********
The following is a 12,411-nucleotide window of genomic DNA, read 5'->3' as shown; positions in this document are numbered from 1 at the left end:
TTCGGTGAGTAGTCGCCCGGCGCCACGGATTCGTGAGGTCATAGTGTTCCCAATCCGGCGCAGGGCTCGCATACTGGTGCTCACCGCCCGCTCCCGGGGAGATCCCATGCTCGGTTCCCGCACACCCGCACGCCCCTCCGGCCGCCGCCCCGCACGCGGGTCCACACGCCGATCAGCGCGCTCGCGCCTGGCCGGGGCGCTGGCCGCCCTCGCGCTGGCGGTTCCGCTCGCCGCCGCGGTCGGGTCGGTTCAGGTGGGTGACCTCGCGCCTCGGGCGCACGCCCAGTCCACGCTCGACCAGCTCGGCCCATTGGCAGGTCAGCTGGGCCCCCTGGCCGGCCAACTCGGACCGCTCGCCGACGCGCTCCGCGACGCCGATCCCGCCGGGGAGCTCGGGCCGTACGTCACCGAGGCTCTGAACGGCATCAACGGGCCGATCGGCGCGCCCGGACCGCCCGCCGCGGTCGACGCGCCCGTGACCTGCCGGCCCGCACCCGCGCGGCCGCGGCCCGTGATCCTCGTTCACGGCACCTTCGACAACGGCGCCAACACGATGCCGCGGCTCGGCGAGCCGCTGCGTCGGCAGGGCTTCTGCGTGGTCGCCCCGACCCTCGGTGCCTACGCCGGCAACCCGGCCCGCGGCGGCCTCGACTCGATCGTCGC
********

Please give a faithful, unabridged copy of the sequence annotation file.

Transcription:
The following is a 12,411-nucleotide window of genomic DNA, read 5'->3' as shown; positions in this document are numbered from 1 at the left end:
TTCGGTGAGTAGTCGCCCGGCGCCACGGATTCGTGAGGTCATAGTGTTCCCAATCCGGCGCAGGGCTCGCATACTGGTGCTCACCGCCCGCTCCCGGGGAGATCCCATGCTCGGTTCCCGCACACCCGCACGCCCCTCCGGCCGCCGCCCCGCACGCGGGTCCACACGCCGATCAGCGCGCTCGCGCCTGGCCGGGGCGCTGGCCGCCCTCGCGCTGGCGGTTCCGCTCGCCGCCGCGGTCGGGTCGGTTCAGGTGGGTGACCTCGCGCCTCGGGCGCACGCCCAGTCCACGCTCGACCAGCTCGGCCCATTGGCAGGTCAGCTGGGCCCCCTGGCCGGCCAACTCGGACCGCTCGCCGACGCGCTCCGCGACGCCGATCCCGCCGGGGAGCTCGGGCCGTACGTCACCGAGGCTCTGAACGGCATCAACGGGCCGATCGGCGCGCCCGGACCGCCCGCCGCGGTCGACGCGCCCGTGACCTGCCGGCCCGCACCCGCGCGGCCGCGGCCCGTGATCCTCGTTCACGGCACCTTCGACAACGGCGCCAACACGATGCCGCGGCTCGGCGAGCCGCTGCGTCGGCAGGGCTTCTGCGTGGTCGCCCCGACCCTCGGTGCCTACGCCGGCAACCCGGCCCGCGGCGGCCTCGACTCGATCGTCGC